On a 4-3 vote, Asheville City Council approved a road diet for the two main east-west streets passing through the downtown business district. In the process, staff was exposed for cherry-picking data and implying consent when consulted parties had voiced concerns. Many citizens complained about crime in the context of delaying emergency vehicle response times. A majority on council, however, was of the belief that progressive leadership runs experiments, collects data, and responds.
An update on crime rates in downtown Asheville indicated a recent police initiative had been effective. Members on council agreed there was much more work to do, whether through more law enforcement or social services.
Robert F Kennedy Jr wowed the audience at the Crowne Plaza Resort Hotel Expo Center on Sunday as he campaigns his way across America in his bid for President of the United States 2024.
Candidates for the Weaverville Town Council answered questions put forth to them by the Tribune.
APD officers honored for bravery and saving the life of a young man while in personal peril.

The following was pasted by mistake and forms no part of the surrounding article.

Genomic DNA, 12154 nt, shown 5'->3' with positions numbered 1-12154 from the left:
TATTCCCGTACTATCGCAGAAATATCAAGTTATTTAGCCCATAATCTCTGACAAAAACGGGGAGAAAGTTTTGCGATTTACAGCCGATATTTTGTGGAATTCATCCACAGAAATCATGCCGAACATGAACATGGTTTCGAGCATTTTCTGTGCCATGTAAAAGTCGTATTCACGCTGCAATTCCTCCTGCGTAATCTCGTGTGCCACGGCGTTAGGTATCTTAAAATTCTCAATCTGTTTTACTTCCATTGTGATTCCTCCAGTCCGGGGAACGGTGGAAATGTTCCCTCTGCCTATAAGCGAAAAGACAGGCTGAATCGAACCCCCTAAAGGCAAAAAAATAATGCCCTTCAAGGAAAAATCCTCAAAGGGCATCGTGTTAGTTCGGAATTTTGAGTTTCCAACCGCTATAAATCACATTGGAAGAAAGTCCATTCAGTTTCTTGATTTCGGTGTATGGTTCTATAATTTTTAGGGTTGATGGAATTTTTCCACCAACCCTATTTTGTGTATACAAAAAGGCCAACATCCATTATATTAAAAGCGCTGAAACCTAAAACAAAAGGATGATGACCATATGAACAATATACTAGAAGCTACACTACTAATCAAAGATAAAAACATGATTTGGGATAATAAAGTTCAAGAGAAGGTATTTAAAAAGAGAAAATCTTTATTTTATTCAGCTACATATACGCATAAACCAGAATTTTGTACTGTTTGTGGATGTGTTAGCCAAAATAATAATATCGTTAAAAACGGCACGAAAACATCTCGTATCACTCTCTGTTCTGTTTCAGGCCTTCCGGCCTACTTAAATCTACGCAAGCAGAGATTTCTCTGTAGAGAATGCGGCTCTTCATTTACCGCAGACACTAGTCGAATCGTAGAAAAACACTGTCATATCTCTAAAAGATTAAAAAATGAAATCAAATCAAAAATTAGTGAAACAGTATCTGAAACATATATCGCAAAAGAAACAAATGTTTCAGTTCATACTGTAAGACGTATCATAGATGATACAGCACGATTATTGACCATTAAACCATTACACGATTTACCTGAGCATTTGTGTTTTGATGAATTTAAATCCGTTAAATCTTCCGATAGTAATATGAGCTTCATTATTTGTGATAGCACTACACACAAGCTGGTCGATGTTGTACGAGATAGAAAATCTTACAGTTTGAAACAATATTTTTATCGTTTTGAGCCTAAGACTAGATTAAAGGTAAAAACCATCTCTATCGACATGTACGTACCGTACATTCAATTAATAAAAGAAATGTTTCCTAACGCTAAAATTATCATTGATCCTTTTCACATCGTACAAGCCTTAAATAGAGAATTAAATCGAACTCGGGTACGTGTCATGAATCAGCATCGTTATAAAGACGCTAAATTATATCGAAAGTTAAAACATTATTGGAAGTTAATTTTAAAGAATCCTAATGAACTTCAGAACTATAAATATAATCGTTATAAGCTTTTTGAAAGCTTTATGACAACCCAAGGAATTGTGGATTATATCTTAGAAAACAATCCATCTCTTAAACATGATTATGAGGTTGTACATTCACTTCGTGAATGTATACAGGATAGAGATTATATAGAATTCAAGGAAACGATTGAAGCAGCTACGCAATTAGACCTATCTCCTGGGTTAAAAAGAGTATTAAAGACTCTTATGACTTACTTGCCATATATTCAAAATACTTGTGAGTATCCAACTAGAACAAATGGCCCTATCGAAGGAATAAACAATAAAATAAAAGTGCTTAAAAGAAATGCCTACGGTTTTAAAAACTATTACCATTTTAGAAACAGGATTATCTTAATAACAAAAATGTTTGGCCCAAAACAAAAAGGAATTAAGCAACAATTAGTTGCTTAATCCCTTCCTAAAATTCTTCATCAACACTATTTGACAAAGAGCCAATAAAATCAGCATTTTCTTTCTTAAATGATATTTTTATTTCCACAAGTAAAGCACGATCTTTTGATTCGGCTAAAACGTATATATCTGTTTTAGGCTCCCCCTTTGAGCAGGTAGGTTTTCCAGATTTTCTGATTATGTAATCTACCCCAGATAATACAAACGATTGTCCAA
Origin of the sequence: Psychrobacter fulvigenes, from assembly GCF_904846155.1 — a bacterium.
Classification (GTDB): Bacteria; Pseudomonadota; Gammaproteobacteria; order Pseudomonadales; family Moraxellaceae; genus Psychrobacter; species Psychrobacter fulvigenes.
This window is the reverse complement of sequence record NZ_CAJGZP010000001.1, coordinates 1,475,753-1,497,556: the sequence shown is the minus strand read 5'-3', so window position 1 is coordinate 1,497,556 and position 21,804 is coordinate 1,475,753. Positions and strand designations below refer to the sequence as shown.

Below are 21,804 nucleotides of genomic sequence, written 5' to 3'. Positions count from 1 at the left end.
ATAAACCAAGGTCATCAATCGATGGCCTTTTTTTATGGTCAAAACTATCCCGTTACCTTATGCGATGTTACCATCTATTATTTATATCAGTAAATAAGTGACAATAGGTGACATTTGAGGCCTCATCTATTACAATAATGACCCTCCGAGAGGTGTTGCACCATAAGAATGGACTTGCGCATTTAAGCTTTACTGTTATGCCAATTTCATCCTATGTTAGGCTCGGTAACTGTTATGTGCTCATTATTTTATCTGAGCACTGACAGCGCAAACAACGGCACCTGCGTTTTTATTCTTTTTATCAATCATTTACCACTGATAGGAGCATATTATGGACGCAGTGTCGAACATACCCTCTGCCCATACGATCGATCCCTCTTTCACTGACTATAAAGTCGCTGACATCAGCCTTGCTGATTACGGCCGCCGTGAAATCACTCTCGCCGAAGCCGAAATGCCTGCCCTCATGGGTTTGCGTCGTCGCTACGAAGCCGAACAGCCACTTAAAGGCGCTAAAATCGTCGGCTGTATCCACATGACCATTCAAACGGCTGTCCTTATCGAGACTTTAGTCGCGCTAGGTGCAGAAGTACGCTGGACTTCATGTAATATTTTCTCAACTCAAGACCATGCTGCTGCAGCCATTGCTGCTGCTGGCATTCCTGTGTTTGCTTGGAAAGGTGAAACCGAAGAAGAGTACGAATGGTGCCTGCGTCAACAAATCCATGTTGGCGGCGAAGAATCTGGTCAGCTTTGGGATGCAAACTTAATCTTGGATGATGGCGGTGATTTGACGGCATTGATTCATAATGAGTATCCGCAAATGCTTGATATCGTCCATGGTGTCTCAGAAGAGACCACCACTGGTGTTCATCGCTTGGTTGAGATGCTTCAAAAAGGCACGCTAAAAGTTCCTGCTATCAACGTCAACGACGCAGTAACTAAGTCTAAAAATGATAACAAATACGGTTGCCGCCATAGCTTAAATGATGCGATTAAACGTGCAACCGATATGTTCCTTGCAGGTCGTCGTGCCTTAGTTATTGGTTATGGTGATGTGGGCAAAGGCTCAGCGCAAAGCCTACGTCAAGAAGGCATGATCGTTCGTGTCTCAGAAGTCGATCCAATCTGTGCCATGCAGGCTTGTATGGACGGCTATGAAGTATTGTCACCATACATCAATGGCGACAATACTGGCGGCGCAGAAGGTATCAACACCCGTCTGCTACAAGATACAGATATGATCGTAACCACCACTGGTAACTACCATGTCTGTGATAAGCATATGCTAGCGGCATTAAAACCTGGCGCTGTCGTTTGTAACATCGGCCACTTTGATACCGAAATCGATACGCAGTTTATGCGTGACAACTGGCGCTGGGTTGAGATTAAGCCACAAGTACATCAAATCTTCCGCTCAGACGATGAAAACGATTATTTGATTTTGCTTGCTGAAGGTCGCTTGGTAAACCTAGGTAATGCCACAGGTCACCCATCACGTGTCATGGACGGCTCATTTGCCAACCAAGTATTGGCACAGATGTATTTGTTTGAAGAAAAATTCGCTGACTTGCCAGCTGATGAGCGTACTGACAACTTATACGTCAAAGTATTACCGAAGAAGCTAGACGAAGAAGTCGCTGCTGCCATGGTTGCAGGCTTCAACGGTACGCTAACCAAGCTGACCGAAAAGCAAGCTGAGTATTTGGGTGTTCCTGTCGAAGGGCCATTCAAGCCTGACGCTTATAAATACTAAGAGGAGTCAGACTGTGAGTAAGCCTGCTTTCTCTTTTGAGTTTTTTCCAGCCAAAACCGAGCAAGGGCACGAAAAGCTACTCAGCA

Buncombe County is giving members of the public one more chance to comment on plans for a 650-unit residential development on county-owned land off Brevard Road in Bent Creek.
Several Woodfin candidates for the town council answered questions posed to them by the Tribune. Here are their answers. Question 1: What do you see as the main issue facing your town, and how do you plan to handle it? Josh Blade The main issue facing our town is the balance of environment vs. development. […]
Swiftly after the state budget was finalized, the Buncombe County Commissioners approved giving Asheville City and Buncombe County schools employees an average 2% pay raise, bringing the increase in the total local supplement to 7% over two years. With this, county spending on K-12 education increased 16.58% year over year. Citizens who spoke during public comment were not grateful, but argued the state and the county should be paying teachers much more.
A discussion about creating bike plus lanes on major corridors downtown raised questions about safety, travel and emergency response times, accommodation for the elderly and disabled, and whose should have more freedom than others.
The Weaverville Police Department consistently evaluates the current and future needs of both the police department and the town. When it comes to the patrol fleet, they take various factors into account, including usage, budget considerations, operational efficiency, and alignment with the town’s goals. Several years ago, a decision was made to transition the patrol […]